(This article was originally published on OceanLines on June 6, 2008.)
If University of Washington scientist Kristi Morgansen’s work pans out, a school of cooperatively communicating robot fish could help track whales, pollution slicks, or other mobile targets of scientific interest. Over the past five years, she has built three “Robofish” that communicate with one another underwater.
The Robofish use low-frequency sonar to communicate with each other. This communication ability means they won’t have to surface to coordinate their actions and can stay submerged until their task is complete. Potential work for a school of Robofish could be to cooperatively track groups of whales, explore caves, under-ice regions or work in otherwise dangerous environments. Tracking plumes of pollution, or perhaps blooms of plankton or algae, might also be possible.
The Robofish are roughly the size of a 10-pound salmon and look fish-like because they use fins rather than propellers. Research conducted in UW labs suggests the fins make them potentially more maneuverable and more efficient due to lower drag when compared to propeller-driven autonomous underwater vehicles (AUVs).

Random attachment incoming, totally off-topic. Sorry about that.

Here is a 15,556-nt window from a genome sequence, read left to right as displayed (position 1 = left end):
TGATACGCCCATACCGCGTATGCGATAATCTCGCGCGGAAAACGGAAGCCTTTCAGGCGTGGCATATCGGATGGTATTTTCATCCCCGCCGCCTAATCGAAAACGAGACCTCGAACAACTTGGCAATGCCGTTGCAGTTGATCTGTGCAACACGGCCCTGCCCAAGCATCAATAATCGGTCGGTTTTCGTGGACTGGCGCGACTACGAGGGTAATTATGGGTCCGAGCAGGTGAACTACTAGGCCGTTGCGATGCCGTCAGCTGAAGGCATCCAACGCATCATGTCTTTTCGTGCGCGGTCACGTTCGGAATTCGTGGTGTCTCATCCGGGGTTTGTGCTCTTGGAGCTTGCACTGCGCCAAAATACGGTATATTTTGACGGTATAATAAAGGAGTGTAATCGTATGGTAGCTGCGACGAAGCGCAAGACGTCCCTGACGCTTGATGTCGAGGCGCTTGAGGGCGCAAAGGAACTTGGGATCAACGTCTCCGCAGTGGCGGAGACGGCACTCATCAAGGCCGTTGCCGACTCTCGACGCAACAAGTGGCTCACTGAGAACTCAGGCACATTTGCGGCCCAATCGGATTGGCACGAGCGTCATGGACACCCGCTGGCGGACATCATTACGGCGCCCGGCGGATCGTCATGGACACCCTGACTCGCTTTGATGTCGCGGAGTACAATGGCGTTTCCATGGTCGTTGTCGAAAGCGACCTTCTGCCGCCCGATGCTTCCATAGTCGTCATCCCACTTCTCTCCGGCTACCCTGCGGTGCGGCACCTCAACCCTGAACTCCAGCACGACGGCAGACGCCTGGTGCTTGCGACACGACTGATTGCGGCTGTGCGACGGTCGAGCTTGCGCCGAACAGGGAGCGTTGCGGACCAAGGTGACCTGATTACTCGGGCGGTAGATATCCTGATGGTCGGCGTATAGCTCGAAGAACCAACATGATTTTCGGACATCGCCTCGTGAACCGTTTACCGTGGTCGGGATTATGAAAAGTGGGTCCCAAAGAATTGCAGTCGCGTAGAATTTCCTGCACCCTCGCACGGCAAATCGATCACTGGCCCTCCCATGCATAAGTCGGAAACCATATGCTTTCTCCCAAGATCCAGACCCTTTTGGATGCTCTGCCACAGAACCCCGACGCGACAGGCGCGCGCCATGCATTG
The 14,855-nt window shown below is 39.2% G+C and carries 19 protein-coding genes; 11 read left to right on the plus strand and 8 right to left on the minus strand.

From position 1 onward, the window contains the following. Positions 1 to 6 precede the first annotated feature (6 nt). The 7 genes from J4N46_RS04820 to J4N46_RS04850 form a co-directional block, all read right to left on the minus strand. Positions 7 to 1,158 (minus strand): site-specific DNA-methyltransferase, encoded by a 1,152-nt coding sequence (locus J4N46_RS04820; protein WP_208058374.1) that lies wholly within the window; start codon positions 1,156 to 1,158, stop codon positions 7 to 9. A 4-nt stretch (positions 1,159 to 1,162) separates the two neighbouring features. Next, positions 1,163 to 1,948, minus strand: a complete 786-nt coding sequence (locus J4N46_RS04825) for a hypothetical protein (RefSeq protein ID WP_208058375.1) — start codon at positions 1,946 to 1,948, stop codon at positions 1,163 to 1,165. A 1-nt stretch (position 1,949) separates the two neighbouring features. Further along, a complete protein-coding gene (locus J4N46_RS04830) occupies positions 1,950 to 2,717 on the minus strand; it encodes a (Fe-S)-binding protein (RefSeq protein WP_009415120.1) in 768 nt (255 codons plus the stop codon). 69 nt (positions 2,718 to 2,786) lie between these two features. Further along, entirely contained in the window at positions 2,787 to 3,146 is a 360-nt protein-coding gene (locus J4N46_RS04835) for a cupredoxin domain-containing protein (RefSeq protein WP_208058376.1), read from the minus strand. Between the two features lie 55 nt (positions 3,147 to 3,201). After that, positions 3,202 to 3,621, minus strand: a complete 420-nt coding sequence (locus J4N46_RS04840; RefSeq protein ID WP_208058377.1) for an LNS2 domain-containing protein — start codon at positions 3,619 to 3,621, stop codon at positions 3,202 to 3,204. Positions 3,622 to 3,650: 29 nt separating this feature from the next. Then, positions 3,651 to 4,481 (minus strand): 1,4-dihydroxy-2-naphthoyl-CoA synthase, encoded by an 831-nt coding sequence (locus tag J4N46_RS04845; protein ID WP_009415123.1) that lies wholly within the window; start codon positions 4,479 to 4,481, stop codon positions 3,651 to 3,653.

Participating in the initial tests of the Robofish with Morgansen were UW doctoral students Daniel Klein and Benjamin Triplett in aeronautics and astronautics, and UW graduate student Patrick Bettale in electrical engineering. The research was supported by grants from the National Science Foundation and the Air Force Office of Scientific Research. A more detailed article by UW Engineering Writer Hannah Hickey is here. Photos courtesy of University of Washington.
Copyright © 2008 Thomas M. Tripp